Encarna Luque, Senior Product Manager Inks and Textil Roland DG EMEA
The textile printing sector is undergoing a change in its business model as a result of the current environment, new consumer habits and the greater presence of digital printing systems vis-à-vis traditional ones. In addition, the increase in local production through small production centres, partly due to the higher transport and fuel costs, is a clear trend. We analyse the present and future of textile printing with Encarna Luque, Senior Product Manager Inks and Textile at Roland DG EMEA.
Where we come from
Textile printing, known in its early days as screen printing, was based on analogue systems, traditional systems based on screen printing and rotary cylinder screen printing. These systems were designed to produce a large number of runs of the same print so that the fixed costs of the screens or cylinders were spread over all the samples or prints to be made, as a result of which these costs had barely any impact on the final price.
Conversely, analogue systems entail high fixed costs for short print runs, as they have a greater impact on each unit. They also consume a great deal of water and electricity (the screens and cylinders have to be washed) and they require storage. However, the traditional systems that are still active bring a number of benefits: they remain the most economical systems for long runs and, in terms of durability, textile printing is the kind with the greatest durability in its resistance to washing, rubbing, continuous use and so on.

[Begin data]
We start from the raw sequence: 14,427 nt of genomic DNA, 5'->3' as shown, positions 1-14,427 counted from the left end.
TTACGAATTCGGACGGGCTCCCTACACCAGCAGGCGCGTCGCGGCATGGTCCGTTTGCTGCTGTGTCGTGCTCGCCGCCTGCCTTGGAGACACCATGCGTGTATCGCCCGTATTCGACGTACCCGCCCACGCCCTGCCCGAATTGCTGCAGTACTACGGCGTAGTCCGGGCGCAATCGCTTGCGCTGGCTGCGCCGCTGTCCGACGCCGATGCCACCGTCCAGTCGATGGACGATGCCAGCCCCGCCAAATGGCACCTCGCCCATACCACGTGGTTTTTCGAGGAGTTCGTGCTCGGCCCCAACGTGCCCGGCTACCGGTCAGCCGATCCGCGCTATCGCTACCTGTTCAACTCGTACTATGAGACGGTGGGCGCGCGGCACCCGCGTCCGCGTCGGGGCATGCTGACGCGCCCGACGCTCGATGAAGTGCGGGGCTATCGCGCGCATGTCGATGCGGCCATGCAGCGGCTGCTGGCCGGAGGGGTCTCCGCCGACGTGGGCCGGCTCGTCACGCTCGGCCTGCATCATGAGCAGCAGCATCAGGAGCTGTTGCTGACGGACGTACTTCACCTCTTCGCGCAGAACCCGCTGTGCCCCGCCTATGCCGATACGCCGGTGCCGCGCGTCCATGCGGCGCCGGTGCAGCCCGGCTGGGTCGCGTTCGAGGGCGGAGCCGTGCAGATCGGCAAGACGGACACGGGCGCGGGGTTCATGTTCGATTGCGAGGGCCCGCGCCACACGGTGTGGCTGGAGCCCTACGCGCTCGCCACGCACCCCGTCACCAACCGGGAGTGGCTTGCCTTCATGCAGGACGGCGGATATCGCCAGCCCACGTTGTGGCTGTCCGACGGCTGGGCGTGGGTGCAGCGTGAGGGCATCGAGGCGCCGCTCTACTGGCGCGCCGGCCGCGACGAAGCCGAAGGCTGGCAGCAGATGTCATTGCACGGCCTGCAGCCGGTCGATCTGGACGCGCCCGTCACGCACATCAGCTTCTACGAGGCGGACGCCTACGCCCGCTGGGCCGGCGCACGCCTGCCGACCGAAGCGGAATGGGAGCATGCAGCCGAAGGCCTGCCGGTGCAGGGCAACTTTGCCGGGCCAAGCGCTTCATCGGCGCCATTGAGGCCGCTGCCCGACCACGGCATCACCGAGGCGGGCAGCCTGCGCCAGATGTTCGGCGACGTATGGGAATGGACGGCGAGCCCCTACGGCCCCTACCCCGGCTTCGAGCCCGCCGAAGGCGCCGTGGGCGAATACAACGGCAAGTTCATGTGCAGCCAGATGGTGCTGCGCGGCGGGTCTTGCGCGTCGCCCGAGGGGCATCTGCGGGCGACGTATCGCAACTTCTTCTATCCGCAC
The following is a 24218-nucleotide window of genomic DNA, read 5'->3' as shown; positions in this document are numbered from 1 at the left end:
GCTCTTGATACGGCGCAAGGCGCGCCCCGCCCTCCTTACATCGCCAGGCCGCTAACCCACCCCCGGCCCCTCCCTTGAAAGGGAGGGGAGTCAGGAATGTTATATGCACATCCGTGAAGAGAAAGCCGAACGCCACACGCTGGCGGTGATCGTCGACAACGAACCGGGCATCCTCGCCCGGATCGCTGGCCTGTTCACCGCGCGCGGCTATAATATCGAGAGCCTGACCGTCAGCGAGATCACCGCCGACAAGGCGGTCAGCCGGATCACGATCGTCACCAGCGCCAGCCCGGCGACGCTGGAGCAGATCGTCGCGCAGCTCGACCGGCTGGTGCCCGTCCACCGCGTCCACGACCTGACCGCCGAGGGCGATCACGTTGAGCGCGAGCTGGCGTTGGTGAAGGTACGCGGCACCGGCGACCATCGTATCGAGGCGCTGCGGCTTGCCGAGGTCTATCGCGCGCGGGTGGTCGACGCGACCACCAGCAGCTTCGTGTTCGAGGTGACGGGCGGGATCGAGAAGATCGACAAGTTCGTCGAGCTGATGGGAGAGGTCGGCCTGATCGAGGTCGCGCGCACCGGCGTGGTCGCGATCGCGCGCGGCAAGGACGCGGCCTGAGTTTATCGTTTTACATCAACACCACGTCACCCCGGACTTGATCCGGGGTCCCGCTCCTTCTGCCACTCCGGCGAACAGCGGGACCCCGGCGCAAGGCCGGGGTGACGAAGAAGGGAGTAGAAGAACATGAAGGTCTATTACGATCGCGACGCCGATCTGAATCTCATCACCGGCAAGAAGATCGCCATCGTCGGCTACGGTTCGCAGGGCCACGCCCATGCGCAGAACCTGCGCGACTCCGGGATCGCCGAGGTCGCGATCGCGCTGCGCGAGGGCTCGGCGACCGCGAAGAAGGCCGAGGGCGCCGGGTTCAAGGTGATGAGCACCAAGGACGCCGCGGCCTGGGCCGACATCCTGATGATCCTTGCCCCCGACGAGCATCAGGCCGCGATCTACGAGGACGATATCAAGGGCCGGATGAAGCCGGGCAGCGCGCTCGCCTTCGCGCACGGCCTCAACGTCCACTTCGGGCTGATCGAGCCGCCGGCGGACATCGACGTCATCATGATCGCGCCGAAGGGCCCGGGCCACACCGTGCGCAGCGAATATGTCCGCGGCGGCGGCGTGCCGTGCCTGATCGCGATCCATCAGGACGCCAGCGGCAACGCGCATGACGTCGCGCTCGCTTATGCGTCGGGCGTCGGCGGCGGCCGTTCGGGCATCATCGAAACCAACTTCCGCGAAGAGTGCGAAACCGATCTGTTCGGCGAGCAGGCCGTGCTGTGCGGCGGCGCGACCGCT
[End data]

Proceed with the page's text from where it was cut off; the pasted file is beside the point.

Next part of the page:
Technological changes are coming to textile printing
Technology and the new digital systems have been key to the changes in the printing process. The digitisation of the production processes with textile printing, by means of both thermal transfer and direct printing onto the fabric or garment, leads to a significant fall in water consumption. Moreover, in these cases there are no fixed costs to be charged each time we make a design, so we’re not obliged to undertake a large print run. We can do short print runs and minimise the fixed costs with the digital system. The durability needs to be improved, although there’s a system known as sublimation which increases it during the washing.
Digital printing systems
There are three main categories of direct digital printing systems:
- Direct to Garment (DTG), in which the garment has already been put together.